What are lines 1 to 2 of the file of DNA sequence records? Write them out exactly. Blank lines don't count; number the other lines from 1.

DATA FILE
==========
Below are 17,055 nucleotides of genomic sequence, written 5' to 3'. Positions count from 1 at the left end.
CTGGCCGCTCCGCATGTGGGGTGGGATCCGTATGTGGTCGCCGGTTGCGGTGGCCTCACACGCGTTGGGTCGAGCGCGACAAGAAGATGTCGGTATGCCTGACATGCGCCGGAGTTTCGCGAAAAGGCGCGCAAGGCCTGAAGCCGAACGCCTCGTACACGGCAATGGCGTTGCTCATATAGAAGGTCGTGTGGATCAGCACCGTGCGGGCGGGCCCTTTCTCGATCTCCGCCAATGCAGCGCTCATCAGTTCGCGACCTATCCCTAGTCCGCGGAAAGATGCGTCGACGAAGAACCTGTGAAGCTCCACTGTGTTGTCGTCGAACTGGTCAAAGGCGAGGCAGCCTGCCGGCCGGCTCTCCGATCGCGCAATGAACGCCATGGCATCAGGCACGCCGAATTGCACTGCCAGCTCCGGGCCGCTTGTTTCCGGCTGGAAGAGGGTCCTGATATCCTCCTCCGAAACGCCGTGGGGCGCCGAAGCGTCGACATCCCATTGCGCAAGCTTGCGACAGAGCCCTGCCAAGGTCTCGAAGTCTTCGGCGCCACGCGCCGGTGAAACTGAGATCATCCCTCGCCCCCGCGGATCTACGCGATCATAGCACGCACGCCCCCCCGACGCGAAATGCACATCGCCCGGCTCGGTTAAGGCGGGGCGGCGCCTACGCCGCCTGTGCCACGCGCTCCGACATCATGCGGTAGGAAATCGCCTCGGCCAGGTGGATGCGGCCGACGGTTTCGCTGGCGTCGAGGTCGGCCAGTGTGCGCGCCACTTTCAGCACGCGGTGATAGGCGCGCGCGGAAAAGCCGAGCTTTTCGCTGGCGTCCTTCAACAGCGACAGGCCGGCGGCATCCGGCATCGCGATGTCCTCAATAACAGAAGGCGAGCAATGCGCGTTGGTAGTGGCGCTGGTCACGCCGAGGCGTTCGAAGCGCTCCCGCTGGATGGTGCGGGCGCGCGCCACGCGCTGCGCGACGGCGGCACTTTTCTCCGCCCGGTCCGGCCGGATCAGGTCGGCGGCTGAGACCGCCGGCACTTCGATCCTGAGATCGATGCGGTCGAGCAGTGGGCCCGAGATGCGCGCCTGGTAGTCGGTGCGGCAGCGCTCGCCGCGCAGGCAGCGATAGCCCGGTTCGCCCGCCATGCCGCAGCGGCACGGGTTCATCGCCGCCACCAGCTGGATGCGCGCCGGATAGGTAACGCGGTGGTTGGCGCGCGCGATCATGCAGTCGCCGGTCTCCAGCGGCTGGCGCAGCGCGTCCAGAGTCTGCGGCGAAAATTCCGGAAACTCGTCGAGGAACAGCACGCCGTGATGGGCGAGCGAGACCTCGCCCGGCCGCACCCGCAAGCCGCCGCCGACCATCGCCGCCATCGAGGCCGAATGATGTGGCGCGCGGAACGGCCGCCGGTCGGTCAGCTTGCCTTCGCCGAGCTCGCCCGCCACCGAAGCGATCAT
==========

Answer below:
Below are 17,055 nucleotides of genomic sequence, written 5' to 3'. Positions count from 1 at the left end.
CTGGCCGCTCCGCATGTGGGGTGGGATCCGTATGTGGTCGCCGGTTGCGGTGGCCTCACACGCGTTGGGTCGAGCGCGACAAGAAGATGTCGGTATGCCTGACATGCGCCGGAGTTTCGCGAAAAGGCGCGCAAGGCCTGAAGCCGAACGCCTCGTACACGGCAATGGCGTTGCTCATATAGAAGGTCGTGTGGATCAGCACCGTGCGGGCGGGCCCTTTCTCGATCTCCGCCAATGCAGCGCTCATCAGTTCGCGACCTATCCCTAGTCCGCGGAAAGATGCGTCGACGAAGAACCTGTGAAGCTCCACTGTGTTGTCGTCGAACTGGTCAAAGGCGAGGCAGCCTGCCGGCCGGCTCTCCGATCGCGCAATGAACGCCATGGCATCAGGCACGCCGAATTGCACTGCCAGCTCCGGGCCGCTTGTTTCCGGCTGGAAGAGGGTCCTGATATCCTCCTCCGAAACGCCGTGGGGCGCCGAAGCGTCGACATCCCATTGCGCAAGCTTGCGACAGAGCCCTGCCAAGGTCTCGAAGTCTTCGGCGCCACGCGCCGGTGAAACTGAGATCATCCCTCGCCCCCGCGGATCTACGCGATCATAGCACGCACGCCCCCCCGACGCGAAATGCACATCGCCCGGCTCGGTTAAGGCGGGGCGGCGCCTACGCCGCCTGTGCCACGCGCTCCGACATCATGCGGTAGGAAATCGCCTCGGCCAGGTGGATGCGGCCGACGGTTTCGCTGGCGTCGAGGTCGGCCAGTGTGCGCGCCACTTTCAGCACGCGGTGATAGGCGCGCGCGGAAAAGCCGAGCTTTTCGCTGGCGTCCTTCAACAGCGACAGGCCGGCGGCATCCGGCATCGCGATGTCCTCAATAACAGAAGGCGAGCAATGCGCGTTGGTAGTGGCGCTGGTCACGCCGAGGCGTTCGAAGCGCTCCCGCTGGATGGTGCGGGCGCGCGCCACGCGCTGCGCGACGGCGGCACTTTTCTCCGCCCGGTCCGGCCGGATCAGGTCGGCGGCTGAGACCGCCGGCACTTCGATCCTGAGATCGATGCGGTCGAGCAGTGGGCCCGAGATGCGCGCCTGGTAGTCGGTGCGGCAGCGCTCGCCGCGCAGGCAGCGATAGCCCGGTTCGCCCGCCATGCCGCAGCGGCACGGGTTCATCGCCGCCACCAGCTGGATGCGCGCCGGATAGGTAACGCGGTGGTTGGCGCGCGCGATCATGCAGTCGCCGGTCTCCAGCGGCTGGCGCAGCGCGTCCAGAGTCTGCGGCGAAAATTCCGGAAACTCGTCGAGGAACAGCACGCCGTGATGGGCGAGCGAGACCTCGCCCGGCCGCACCCGCAAGCCGCCGCCGACCATCGCCGCCATCGAGGCCGAATGATGTGGCGCGCGGAACGGCCGCCGGTCGGTCAGCTTGCCTTCGCCGAGCTCGCCCGCCACCGAAGCGATCAT